2. 2. REFERENCES: American Psychiatric Association (2013). Diagnostic and statistical manual of mental disorders (5th ed). Author. Barlow, D. H., Durand, V. M, & Hofmann, S. G. (2018). Abnormal psychology: An integrative approach (8th ed.). Cengage. DISORDERS KEY SYMPTOMS DURATION ETIOLOGY DIFFERENTIAL TREATMENT Separation Anxiety Disorder A person experiences developmentally inappropriate and excessive fear or anxiety associated with separation from home or from primary caregivers. The disturbance must last at least 4 weeks in children, and 6 months or more in adults. Generalized Anxiety Disorder:​ if separation from attachment figures do not predominate clinical picture. Agoraphobia:​ if they are anxious about being trapped or incapacitated in which escape is perceived to be difficult Conduct Disorder:​ if the anxiety about separation is not responsible for school absences Social Anxiety Disorder:​ school avoidance must be due to the fear of being judged negatively Posttraumatic Stress Disorder:​ the central concern must be about intrusions and avoidance of memories associated with the traumatic event Illness Anxiety Disorder​: must be concerned about medical diagnosis Bereavement:​ yearning and longing for the deceased Depressive and Bipolar Disorders: low motivation for engaging with the outside world Oppositional Defiant Disorder:​ if behavior is persistently oppositional CBT appears to be effective for separation anxiety disorder in children. Parents are often included to help structure the exercises and to address parental reaction to childhood anxiety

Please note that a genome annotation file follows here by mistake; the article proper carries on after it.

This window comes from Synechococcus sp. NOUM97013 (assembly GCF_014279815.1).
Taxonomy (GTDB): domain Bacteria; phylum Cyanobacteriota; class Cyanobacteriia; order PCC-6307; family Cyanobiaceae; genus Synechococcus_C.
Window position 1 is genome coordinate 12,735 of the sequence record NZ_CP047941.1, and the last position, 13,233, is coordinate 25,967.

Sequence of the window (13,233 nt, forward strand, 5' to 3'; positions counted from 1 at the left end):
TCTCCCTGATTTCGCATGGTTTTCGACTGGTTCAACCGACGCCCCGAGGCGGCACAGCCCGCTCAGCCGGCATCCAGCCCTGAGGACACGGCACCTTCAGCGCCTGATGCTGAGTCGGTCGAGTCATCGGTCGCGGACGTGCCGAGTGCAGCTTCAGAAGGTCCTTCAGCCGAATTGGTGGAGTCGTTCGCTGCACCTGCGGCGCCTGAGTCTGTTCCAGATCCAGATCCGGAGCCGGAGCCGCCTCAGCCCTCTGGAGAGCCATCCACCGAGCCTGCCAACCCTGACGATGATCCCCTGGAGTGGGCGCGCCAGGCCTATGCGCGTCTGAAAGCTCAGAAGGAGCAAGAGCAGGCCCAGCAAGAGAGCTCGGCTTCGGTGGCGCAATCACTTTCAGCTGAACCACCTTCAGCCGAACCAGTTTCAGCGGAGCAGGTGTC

3. 3. REFERENCES: American Psychiatric Association (2013). Diagnostic and statistical manual of mental disorders (5th ed). Author. Barlow, D. H., Durand, V. M, & Hofmann, S. G. (2018). Abnormal psychology: An integrative approach (8th ed.). Cengage. and unrelated to the anticipation/occurrence of separation Psychotic Disorders:​ if there is a misperception of an actual separation Dependent Personality Disorder: indiscriminate tendency to rely on others Borderline Personality Disorder​: there must be problems in identity, self-direction, interpersonal functioning, and impulsivity Selective Mutism A persistent failure to speak in situations where speaking is expected, such as social and school settings. The individual does speak in other situations, however. After the first month in a new social situation, selective mutism can be diagnosed if the failure to speak persists one month and is not due to lack of knowledge about the language, comfort with the spoken language, embarrassm ent about speaking Communication Disorders​: the speech disturbance is not restricted to specific conditions Neurodevelopmental Disorders & Schizophrenia and Psychotic Disorders:​ deficits in social communication and inappropriately speaking in social situations Social Anxiety Disorder​: the social anxiety may be associated. Thus, both diagnosis may be given Behavioral interventions including reinforcement, shaping and stimulus control of speech, perhaps combined with modeling, appear to be the treatments of choice for the condition. Antidepressants may be useful.